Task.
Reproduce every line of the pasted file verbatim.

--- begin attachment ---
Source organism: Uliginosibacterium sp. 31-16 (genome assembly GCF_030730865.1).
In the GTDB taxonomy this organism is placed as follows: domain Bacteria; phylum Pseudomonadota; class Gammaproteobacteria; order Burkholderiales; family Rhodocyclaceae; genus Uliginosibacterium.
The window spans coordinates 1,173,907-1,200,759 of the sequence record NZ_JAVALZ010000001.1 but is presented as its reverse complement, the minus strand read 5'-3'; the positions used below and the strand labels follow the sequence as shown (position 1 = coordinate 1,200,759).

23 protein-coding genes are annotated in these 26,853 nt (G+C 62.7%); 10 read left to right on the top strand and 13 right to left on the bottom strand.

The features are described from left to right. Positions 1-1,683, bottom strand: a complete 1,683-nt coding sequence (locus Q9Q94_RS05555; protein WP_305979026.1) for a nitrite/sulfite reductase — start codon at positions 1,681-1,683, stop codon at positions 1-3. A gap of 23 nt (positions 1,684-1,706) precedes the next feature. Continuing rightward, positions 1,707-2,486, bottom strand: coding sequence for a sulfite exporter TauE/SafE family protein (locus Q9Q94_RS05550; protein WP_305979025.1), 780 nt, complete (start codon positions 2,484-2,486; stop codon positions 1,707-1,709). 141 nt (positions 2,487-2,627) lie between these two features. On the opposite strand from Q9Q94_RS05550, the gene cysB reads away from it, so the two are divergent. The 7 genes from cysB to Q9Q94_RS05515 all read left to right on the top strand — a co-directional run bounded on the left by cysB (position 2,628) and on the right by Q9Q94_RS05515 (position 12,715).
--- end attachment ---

Source organism: Uliginosibacterium sp. 31-16 (genome assembly GCF_030730865.1).
In the GTDB taxonomy this organism is placed as follows: domain Bacteria; phylum Pseudomonadota; class Gammaproteobacteria; order Burkholderiales; family Rhodocyclaceae; genus Uliginosibacterium.
The window spans coordinates 1,173,907-1,200,759 of the sequence record NZ_JAVALZ010000001.1 but is presented as its reverse complement, the minus strand read 5'-3'; the positions used below and the strand labels follow the sequence as shown (position 1 = coordinate 1,200,759).

23 protein-coding genes are annotated in these 26,853 nt (G+C 62.7%); 10 read left to right on the top strand and 13 right to left on the bottom strand.

The features are described from left to right. Positions 1-1,683, bottom strand: a complete 1,683-nt coding sequence (locus Q9Q94_RS05555; protein WP_305979026.1) for a nitrite/sulfite reductase — start codon at positions 1,681-1,683, stop codon at positions 1-3. A gap of 23 nt (positions 1,684-1,706) precedes the next feature. Continuing rightward, positions 1,707-2,486, bottom strand: coding sequence for a sulfite exporter TauE/SafE family protein (locus Q9Q94_RS05550; protein WP_305979025.1), 780 nt, complete (start codon positions 2,484-2,486; stop codon positions 1,707-1,709). 141 nt (positions 2,487-2,627) lie between these two features. On the opposite strand from Q9Q94_RS05550, the gene cysB reads away from it, so the two are divergent. The 7 genes from cysB to Q9Q94_RS05515 all read left to right on the top strand — a co-directional run bounded on the left by cysB (position 2,628) and on the right by Q9Q94_RS05515 (position 12,715).